Make your trip easier with some handy smartphone apps : all of the below are free.

Baidu maps . Chinese-language take on Google Maps (which is blocked in China unless you’re running a VPN). Works in a limited way with pinyin , but you’ll need to input Chinese characters for best results.

Ctrip & Elong , . Useful for booking flights and accommodation use Travel China Guide for trains.

Didi . Uber-like Chinese app for taxis in over 350 cities you offer a pick-up fee and wait for drivers to respond – in auction style. Drivers will take cash too, so there’s no need for a domestic bank card. Chinese-language only, but not too hard to get to grips with.

ExploreMetro . Subway maps for Beijing, Guangzhou, Hong Kong, Shenzhen and Shanghai.

Pandabus . Uses your phone’s GPS to show public bus timetables for your location. Works with English searches, though results are in Chinese.

Pleco & DianHua , . Comprehensive English/ pinyin /Chinese dictionaries, with free and paid-for versions. Pleco has add-on optical character recognition too, for a fee.

Travel China Guide . The best way to book train tickets online and have them delivered to your hotel room.

Waygo . Use your phone’s camera to scan a Chinese-language menu or transport timetable and get a basic translation. Limited, but surprisingly useful.

WeChat . Social media app that’s essential for making friends in China.

There is plenty of work available for foreigners in mainland Chinese cities, where a whole section of expat society gets by as actors, cocktail barmen, Chinglish correctors, models, freelance writers and so on. To really make any money here, however, you need either to be employed by a foreign company or run your own business.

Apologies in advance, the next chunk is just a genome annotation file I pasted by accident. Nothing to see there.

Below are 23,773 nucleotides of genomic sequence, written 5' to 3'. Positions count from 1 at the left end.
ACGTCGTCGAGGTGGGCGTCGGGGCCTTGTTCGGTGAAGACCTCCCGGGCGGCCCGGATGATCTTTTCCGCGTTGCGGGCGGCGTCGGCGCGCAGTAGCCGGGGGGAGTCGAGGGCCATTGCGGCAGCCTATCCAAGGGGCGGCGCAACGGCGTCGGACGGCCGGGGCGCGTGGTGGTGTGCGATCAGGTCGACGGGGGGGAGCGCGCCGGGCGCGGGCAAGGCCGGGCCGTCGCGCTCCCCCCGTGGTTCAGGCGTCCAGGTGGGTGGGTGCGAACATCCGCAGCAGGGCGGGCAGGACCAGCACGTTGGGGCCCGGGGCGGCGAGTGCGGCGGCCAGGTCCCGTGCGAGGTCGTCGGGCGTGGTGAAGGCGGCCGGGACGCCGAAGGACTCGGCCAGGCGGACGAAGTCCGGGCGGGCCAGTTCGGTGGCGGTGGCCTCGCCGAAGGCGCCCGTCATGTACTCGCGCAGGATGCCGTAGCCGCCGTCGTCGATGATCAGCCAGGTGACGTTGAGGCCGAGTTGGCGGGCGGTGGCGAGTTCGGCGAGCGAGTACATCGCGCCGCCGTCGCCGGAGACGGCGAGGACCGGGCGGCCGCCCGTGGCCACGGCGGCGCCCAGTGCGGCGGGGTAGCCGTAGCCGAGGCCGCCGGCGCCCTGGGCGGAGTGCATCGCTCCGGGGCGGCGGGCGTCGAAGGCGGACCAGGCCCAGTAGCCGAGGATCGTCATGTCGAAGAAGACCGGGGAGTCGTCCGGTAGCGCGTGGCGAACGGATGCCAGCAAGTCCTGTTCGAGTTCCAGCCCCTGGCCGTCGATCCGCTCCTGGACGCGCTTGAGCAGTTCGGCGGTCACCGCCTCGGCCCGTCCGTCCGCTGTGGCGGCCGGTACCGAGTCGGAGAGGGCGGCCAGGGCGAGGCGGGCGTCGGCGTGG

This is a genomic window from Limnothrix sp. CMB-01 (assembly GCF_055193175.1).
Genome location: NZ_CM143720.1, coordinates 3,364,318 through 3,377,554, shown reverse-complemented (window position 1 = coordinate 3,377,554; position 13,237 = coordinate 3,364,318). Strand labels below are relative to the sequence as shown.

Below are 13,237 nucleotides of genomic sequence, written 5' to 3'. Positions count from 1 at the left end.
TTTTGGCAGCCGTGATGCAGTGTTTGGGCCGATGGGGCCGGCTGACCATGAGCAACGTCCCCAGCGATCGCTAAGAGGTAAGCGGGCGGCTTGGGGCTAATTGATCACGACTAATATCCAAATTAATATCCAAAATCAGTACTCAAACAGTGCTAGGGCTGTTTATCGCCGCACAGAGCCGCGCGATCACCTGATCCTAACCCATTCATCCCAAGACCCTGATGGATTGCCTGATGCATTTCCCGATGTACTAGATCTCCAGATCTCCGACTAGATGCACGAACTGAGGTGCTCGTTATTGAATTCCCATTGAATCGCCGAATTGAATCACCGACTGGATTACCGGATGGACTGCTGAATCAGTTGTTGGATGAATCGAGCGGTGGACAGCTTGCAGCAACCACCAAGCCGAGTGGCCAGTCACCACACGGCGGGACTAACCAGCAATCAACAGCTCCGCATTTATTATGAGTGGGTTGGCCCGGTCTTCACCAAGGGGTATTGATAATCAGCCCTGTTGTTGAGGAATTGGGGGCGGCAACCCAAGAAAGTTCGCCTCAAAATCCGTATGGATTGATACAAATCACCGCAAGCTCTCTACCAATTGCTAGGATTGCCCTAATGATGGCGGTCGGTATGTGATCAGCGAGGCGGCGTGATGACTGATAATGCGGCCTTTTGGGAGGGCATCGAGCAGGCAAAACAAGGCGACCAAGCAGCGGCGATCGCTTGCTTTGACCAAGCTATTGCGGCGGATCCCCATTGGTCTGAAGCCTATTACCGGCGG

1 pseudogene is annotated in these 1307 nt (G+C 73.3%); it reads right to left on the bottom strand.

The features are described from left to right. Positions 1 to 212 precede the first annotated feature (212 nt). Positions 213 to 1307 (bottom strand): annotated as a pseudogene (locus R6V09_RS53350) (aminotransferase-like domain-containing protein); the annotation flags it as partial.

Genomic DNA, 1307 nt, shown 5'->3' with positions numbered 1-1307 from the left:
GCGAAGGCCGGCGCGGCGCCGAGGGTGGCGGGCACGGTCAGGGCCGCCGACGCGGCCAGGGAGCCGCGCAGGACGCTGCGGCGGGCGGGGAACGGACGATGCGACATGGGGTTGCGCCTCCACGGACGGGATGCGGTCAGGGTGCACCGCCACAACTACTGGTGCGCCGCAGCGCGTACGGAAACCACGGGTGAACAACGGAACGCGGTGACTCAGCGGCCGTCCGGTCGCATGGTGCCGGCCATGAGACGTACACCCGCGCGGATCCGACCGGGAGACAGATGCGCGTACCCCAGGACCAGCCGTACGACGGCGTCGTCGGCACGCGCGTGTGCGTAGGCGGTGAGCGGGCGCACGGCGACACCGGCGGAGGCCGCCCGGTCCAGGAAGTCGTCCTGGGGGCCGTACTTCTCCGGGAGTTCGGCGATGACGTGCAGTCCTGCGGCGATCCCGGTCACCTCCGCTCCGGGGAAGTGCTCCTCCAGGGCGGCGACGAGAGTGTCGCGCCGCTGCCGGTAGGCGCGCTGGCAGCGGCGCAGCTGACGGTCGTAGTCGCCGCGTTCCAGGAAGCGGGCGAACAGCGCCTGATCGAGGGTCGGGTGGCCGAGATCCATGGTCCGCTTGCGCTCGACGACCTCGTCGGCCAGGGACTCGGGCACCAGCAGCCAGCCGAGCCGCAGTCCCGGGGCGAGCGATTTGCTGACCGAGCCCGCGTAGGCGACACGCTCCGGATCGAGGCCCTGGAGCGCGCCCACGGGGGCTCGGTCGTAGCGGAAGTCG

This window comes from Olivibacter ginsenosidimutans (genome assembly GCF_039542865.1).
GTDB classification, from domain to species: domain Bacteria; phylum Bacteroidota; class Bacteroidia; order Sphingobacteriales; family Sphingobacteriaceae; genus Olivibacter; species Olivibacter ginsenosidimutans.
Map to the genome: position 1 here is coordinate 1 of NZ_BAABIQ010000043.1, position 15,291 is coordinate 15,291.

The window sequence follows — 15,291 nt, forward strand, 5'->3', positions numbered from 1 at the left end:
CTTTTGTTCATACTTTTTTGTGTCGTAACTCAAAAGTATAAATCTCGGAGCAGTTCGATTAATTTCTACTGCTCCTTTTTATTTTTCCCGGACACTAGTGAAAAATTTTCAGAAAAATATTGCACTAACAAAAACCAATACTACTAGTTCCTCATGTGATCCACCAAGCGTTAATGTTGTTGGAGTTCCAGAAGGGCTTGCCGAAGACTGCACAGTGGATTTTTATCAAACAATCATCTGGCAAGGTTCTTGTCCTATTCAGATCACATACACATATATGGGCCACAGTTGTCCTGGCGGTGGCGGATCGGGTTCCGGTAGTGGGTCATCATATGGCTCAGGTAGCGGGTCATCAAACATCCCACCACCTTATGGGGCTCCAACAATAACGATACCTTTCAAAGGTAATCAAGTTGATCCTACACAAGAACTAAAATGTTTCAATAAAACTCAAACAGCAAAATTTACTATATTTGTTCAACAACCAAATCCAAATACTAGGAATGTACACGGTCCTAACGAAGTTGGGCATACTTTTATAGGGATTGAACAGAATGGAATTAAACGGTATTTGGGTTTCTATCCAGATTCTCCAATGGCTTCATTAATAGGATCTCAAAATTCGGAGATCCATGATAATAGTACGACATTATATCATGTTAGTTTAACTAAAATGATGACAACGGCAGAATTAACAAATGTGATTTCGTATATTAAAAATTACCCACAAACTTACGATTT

China’s vast markets and WTO membership present a wealth of commercial opportunities for foreigners. However, anyone wanting to do business here should do thorough research beforehand. The difficulties are formidable – red tape and shady business practices abound. Remember that the Chinese do business on the basis of mutual trust and pay much less attention to contractual terms or legislation. Copyright and trademark laws are often ignored, and any successful business model will be immediately copied. You’ll need to develop your guanxi (connections) assiduously, and cultivate the virtues of patience, propriety and bloody-mindedness.

Study and work programmes

AFS Intercultural Programs . Intercultural exchange organization whose China offerings include academic and cultural exchanges that are anywhere from one month to a year long.

Council on International Educational Exchange (CIEE) . Leading NGO offering study programmes and volunteer projects around the world. China options include: an academic semester or year abroad a gap year (US students only) summer study and paid teaching for a semester or year.

Street maps for almost every town and city in China are available from kiosks, hotel shops and bookshops. Most are in Chinese only, showing bus routes, hotels, restaurants and tourist attractions local bus, train and flight timetables are often printed on the back as well. The same vendors also sell pocket-sized provincial road atlases , again in Chinese only.
  Some of the major cities and tourist destinations also produce English-language maps, available at upmarket hotels, principal tourist sights or tour operators’ offices. In Hong Kong and Macau, the local tourist offices provide free maps.
   Countrywide maps , which you should buy before you leave home, include the excellent 1:4,000,000 map from GeoCenter, which shows relief and useful sections of all neighbouring countries, and the Collins 1:5,000,000 map. One of the best maps of Tibet is Stanfords Map of South-Central Tibet Kathmandu–Lhasa Route Map .